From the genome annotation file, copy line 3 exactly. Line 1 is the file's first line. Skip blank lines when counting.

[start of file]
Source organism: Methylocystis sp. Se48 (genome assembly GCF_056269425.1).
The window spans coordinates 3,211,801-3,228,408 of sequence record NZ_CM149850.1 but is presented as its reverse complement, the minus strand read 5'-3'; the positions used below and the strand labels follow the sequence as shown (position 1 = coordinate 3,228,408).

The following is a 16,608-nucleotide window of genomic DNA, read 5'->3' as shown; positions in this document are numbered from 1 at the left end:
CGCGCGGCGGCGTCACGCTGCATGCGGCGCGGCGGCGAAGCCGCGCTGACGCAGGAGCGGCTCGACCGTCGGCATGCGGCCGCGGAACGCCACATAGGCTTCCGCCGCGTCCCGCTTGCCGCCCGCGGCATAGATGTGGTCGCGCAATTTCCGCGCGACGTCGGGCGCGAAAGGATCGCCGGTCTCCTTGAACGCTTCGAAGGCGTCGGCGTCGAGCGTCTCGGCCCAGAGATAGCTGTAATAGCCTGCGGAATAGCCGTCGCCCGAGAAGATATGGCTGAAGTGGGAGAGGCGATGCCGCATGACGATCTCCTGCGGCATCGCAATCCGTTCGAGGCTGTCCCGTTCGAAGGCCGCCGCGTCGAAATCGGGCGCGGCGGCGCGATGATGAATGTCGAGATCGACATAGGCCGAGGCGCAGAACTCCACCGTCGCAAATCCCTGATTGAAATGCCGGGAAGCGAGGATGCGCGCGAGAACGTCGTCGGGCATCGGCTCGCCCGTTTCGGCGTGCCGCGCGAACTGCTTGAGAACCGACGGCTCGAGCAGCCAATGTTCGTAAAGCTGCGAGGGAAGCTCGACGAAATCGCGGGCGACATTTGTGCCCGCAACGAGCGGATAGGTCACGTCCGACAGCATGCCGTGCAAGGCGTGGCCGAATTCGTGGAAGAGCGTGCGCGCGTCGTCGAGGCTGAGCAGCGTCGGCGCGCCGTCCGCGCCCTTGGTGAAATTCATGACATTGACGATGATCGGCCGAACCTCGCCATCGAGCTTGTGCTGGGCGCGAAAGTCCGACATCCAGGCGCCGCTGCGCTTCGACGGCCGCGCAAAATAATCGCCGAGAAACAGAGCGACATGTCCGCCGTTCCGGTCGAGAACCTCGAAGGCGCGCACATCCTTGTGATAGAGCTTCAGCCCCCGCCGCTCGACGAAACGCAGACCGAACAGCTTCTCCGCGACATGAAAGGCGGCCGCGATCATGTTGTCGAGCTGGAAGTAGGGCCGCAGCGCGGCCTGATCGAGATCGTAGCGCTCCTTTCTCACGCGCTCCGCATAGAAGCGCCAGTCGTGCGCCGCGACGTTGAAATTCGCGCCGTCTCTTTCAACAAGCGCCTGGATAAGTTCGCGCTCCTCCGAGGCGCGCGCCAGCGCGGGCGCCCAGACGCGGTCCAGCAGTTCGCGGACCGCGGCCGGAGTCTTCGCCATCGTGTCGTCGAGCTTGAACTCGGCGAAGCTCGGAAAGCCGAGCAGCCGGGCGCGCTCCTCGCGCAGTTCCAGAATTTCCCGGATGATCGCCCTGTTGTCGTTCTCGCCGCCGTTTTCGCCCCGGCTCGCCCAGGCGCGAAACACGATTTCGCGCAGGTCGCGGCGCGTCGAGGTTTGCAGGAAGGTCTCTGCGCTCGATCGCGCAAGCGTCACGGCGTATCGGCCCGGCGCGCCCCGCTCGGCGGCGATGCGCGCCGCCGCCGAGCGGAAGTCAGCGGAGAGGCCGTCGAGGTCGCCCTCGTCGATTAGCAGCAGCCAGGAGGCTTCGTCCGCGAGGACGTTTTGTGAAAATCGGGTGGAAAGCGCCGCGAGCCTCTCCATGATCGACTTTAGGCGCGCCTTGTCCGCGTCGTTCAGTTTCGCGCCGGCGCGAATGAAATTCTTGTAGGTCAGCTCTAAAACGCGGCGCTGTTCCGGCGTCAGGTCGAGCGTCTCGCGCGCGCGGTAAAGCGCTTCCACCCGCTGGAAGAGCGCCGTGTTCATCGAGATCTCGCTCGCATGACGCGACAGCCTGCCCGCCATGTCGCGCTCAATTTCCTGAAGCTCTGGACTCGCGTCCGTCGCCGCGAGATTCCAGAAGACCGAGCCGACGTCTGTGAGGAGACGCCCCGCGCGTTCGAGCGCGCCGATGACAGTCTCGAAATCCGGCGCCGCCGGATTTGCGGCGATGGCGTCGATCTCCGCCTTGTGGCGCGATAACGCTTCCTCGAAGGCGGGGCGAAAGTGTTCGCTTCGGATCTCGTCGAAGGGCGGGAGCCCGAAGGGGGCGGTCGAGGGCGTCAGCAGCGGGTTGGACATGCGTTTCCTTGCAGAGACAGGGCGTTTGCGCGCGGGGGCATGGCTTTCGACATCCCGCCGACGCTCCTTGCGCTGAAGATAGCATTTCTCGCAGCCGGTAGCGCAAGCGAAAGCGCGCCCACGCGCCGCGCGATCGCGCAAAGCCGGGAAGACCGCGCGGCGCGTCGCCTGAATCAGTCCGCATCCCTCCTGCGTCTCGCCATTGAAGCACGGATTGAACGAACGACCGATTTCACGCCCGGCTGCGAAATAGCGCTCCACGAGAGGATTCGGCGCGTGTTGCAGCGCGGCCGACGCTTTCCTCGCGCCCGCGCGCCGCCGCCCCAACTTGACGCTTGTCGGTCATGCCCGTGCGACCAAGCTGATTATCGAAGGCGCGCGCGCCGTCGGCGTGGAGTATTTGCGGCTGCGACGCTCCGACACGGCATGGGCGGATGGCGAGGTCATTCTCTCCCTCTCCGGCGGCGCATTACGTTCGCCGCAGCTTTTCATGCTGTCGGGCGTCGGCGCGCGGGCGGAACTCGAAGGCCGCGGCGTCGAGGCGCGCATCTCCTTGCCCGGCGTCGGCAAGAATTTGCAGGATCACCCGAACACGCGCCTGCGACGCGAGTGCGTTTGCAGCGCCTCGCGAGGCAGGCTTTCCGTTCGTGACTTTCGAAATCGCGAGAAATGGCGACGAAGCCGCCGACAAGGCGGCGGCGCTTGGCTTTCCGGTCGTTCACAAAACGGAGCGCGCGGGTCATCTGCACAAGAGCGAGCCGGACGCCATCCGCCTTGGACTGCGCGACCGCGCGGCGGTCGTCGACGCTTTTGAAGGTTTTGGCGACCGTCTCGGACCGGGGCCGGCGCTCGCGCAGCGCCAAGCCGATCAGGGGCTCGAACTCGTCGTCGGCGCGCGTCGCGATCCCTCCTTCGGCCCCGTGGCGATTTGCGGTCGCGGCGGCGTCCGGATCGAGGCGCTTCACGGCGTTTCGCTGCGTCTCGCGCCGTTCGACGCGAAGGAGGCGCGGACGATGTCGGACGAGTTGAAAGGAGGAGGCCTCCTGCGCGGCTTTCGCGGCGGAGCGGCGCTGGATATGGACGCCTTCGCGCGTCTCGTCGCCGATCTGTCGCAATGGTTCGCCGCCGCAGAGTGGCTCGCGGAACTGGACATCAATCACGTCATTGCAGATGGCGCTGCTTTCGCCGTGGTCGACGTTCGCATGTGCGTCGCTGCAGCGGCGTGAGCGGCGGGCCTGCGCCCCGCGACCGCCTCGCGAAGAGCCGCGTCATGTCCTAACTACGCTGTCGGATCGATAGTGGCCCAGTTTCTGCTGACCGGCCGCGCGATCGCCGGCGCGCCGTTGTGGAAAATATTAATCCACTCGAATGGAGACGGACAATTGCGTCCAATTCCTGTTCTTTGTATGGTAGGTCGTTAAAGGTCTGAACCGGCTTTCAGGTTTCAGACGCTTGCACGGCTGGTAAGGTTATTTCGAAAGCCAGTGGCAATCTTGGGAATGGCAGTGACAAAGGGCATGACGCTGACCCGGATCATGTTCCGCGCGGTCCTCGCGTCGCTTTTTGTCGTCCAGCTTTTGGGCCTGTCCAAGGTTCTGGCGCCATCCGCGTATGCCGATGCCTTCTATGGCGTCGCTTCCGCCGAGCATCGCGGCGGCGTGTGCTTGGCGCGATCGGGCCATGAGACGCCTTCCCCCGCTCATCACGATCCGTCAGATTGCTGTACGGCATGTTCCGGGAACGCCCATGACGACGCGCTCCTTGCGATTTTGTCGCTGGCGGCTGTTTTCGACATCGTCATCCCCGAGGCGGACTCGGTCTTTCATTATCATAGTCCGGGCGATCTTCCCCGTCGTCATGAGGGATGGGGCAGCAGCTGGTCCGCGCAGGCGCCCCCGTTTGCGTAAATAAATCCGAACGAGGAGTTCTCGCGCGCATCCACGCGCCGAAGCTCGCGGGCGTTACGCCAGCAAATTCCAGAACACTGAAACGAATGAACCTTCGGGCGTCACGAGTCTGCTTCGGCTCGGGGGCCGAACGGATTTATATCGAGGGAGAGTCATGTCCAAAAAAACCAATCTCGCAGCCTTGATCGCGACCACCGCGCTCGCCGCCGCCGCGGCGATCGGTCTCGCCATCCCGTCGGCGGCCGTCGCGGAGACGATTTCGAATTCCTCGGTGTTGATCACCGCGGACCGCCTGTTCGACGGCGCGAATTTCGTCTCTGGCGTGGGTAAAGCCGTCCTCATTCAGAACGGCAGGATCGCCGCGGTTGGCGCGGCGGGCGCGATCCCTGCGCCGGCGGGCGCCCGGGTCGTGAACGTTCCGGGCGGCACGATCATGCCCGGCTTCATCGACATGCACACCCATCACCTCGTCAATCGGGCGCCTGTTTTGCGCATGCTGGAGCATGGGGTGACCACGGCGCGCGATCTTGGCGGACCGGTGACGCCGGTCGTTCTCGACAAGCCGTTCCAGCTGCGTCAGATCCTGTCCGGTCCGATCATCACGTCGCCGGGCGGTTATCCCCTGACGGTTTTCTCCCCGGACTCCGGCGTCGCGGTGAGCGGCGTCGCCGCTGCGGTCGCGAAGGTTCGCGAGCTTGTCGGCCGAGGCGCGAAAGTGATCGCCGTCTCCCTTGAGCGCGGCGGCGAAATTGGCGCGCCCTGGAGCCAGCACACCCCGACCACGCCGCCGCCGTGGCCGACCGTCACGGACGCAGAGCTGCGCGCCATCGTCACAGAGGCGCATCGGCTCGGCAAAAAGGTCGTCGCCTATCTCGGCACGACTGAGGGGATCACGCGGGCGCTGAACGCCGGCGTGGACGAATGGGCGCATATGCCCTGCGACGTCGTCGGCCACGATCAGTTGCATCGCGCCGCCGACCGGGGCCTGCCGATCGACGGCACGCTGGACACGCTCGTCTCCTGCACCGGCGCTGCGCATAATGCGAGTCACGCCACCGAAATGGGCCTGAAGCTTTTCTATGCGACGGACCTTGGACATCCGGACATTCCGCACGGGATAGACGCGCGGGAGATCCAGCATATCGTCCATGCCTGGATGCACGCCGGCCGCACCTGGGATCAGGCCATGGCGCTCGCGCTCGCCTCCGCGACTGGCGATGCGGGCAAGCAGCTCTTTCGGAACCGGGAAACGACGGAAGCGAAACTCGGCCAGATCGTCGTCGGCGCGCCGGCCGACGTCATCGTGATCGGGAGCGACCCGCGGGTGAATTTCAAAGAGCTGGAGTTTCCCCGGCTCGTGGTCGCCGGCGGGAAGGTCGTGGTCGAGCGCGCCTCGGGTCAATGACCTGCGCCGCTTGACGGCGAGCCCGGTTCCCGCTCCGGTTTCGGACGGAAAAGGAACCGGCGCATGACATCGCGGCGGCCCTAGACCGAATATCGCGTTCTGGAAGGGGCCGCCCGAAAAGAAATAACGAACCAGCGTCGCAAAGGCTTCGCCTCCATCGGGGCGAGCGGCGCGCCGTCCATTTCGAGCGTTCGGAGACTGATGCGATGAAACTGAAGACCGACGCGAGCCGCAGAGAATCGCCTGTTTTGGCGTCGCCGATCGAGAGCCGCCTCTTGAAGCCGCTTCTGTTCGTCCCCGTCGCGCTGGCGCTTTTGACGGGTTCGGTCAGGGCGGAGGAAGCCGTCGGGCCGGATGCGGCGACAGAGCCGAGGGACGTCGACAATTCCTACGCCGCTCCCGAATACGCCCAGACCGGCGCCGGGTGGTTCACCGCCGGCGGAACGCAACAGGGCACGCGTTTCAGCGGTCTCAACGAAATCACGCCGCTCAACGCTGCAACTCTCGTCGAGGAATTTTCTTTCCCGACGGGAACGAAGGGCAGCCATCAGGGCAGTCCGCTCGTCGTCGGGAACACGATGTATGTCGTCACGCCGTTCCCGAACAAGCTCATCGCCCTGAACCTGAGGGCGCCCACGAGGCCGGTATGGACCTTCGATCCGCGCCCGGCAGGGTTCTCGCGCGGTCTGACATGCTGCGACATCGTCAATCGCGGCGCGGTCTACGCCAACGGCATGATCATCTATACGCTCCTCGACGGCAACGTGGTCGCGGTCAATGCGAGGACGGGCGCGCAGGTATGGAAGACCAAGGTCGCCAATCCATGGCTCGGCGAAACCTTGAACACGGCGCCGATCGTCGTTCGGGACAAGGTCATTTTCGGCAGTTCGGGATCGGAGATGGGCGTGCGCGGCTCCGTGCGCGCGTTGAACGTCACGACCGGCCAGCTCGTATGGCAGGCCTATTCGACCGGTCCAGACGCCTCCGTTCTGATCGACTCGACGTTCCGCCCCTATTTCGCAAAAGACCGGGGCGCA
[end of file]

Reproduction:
The following is a 16,608-nucleotide window of genomic DNA, read 5'->3' as shown; positions in this document are numbered from 1 at the left end: